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May 26, 2009

Let the squashification begin!

This year I planted little yellow crookneck squash before I planted the zucchini, and although I have never grown a yellow crookneck squash personally, I had great confidence that they would be happy and prolific like their zuke cousins. Look what I found yesterday:


Little baby yellow squash -- just three weeks after planting! Squash are truly amazing. If you can grow nothing and you feel farming is not in your future, try a summer squash. So little risk, so much reward.

And since squash are such prolific happy growers and they seem to like the scorching baking San Fernando Valley, I decided that this year I should grow my favorite squash. I like the little yellow ones and I'm OK with zucchini, but it's not my favorite by a long shot. My favorites are the perfect, rounded scallop-edged pattypan squash. I love them best rolled in cornmeal and fried like okra -- serve with some sliced cold tomatoes and that is a perfect summer dinner! So I planted two pattypan squash plants in large pots, since my Rodale's Organic Gardening
book says this variety are compact enough for containers. I love my container gardening!

Pattypan squash seedlings. Grow!

My raised bed garden is growing happily along:


And even though I had zero expectation of my little corn/pumpkin patch, seeing as how I basically dumped some dirt on the ground and called it a day, my cornfield and pumpkin patch is growing like gangbusters, if gangbusters were green and leafy:


My pumpkin is even producing babies already!
Grow, little fellow. Grow big and round.

Who would have thunk it? And the little pumpkin seedlings in the corner box are growing, too:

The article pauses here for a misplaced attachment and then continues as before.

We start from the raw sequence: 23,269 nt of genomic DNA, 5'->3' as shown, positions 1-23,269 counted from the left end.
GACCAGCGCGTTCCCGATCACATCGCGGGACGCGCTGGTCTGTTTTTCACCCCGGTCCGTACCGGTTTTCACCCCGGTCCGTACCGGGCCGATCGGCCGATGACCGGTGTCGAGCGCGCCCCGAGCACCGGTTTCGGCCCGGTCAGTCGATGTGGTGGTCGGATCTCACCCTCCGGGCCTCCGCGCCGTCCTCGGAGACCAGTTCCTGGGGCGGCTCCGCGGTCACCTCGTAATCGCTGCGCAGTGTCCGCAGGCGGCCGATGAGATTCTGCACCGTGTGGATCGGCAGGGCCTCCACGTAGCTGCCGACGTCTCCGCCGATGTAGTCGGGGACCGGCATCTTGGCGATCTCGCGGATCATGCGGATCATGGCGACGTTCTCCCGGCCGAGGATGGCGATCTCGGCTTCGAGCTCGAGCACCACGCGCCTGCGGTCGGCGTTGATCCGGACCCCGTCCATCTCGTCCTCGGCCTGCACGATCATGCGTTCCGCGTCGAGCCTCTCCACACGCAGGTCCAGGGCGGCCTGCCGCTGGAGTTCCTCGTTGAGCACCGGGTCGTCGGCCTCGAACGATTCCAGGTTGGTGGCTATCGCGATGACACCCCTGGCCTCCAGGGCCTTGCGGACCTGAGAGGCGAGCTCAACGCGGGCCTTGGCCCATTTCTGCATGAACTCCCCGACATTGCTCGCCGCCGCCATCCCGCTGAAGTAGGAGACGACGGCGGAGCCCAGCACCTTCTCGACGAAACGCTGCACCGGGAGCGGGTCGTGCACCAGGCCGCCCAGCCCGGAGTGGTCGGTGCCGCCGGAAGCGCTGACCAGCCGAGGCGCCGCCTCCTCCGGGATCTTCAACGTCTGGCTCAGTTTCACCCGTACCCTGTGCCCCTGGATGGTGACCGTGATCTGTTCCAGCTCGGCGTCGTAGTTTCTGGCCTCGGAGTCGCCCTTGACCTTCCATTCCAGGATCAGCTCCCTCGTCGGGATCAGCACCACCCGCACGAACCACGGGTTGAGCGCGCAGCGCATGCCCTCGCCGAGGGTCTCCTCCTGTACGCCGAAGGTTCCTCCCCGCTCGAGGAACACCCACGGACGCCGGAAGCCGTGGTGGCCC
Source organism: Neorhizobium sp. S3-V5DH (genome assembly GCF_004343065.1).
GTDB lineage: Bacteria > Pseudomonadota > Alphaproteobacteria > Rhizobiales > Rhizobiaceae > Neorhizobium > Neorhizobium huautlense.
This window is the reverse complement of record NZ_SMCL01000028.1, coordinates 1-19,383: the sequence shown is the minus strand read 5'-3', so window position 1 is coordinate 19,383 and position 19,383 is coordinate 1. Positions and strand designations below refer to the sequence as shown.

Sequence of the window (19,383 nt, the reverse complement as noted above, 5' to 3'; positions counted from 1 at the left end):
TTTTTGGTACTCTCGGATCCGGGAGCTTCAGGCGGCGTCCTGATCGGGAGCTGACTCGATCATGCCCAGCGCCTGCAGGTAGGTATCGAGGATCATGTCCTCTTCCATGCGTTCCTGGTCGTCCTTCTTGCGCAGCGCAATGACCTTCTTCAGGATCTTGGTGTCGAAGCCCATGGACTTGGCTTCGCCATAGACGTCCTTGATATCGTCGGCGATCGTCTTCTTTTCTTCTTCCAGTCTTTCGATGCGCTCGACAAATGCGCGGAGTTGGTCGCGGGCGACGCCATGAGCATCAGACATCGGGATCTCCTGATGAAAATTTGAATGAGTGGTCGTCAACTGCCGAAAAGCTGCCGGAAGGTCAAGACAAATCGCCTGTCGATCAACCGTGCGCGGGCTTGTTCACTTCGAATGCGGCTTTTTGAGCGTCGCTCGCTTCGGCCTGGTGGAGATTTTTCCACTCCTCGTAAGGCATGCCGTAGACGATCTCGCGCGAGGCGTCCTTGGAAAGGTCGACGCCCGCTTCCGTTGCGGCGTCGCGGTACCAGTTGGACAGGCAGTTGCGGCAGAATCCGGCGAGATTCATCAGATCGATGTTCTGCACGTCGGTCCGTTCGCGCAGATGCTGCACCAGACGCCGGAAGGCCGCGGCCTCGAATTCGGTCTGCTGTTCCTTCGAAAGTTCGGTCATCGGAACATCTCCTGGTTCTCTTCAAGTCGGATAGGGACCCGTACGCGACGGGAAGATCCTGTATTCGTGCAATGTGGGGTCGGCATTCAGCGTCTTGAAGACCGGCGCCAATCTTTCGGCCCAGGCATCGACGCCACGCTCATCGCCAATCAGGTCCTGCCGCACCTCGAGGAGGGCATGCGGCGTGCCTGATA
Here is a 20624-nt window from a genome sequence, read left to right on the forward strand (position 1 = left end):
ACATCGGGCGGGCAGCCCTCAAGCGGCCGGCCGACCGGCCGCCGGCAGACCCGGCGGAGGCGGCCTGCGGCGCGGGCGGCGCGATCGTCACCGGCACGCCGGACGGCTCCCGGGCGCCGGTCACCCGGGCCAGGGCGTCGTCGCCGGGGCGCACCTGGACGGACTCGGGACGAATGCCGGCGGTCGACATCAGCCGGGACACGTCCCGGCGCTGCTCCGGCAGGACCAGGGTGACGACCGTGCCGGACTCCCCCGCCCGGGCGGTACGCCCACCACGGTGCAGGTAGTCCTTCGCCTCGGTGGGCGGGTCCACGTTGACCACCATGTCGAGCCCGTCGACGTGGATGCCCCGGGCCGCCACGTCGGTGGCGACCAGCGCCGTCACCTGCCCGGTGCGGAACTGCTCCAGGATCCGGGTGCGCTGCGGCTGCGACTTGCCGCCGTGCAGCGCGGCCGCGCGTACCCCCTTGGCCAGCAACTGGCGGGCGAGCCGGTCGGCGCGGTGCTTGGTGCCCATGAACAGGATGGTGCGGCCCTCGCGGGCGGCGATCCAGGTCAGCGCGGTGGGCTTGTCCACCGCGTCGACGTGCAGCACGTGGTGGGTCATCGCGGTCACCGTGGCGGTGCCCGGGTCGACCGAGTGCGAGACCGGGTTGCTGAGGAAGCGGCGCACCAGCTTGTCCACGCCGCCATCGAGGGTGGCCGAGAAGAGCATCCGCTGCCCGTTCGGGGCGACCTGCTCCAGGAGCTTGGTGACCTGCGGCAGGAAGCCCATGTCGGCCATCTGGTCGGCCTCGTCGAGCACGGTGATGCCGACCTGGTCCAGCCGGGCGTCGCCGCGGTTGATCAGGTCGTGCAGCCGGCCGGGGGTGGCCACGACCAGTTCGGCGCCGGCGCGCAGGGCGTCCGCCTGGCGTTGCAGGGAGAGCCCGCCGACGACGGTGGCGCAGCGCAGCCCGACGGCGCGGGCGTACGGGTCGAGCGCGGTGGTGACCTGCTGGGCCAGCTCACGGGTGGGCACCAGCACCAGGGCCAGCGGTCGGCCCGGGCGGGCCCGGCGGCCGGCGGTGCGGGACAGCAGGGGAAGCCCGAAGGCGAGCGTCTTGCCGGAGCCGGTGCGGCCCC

I shall have a pumpkin windfall this year!

My favorite herb right now is this spicy globe basil that has taken off and it smells SO GOOD:

I realized too late that I forgot to take a picture of the kitchen garden over by the garage door. The chili pepper plants have completely exploded into giant chili pepper bushes! They've grown at least two feet in the past three weeks. I guess they enjoyed the fertilizer! I'll have to take pictures later in the week ... no flowers on them yet, though. The nights are still cool here, down into the 50s and 60s, and the pepper plants don't seem to flower until nighttime temperatures are in the high 60s.

Finally, my upside-down planting experiment is science gone right -- so far. I worried at first because the little stems and leaves were curling upward and nothing seemed to be growing. It took a few weeks, but the upside-down topsy turvy cucumber is the BEST looking cucumber plant I've grown to date. The picture didn't come out well, but it's happily vining along.

The topsy-turvy tomatoes are lush! My cherry tomato plant is growing and even has little yellow flowers:


And the Roma tomato is lush and lovely dark green and the stem is so thick and healthy:


I'm beginning to think I may actually get a whole tomato out of this year's garden! I always plant a tomato seedling or two and I have yet to harvest an actual real red tomato. I've harvested zucchini that weigh 22 pounds, but nary a tomato has burst forth from my garden. I came close one year and I got a single green cherry tomato which promptly shriveled and died in a valley heatwave. One year I had tomatoes by proxy, a coworker whose thumbs are greener than mine had big, juicy perfect tomatoes and I begged her to bring me some green tomatoes, which she thought was crazy but obliged me and I made some fried green tomatoes, harbinger of summer. YUM. But I have not actually grown my own red (or green) tomatoes.

This may be the year, folks. This may be my tomato year.

Posted by laurie at May 26, 2009 10:07 AM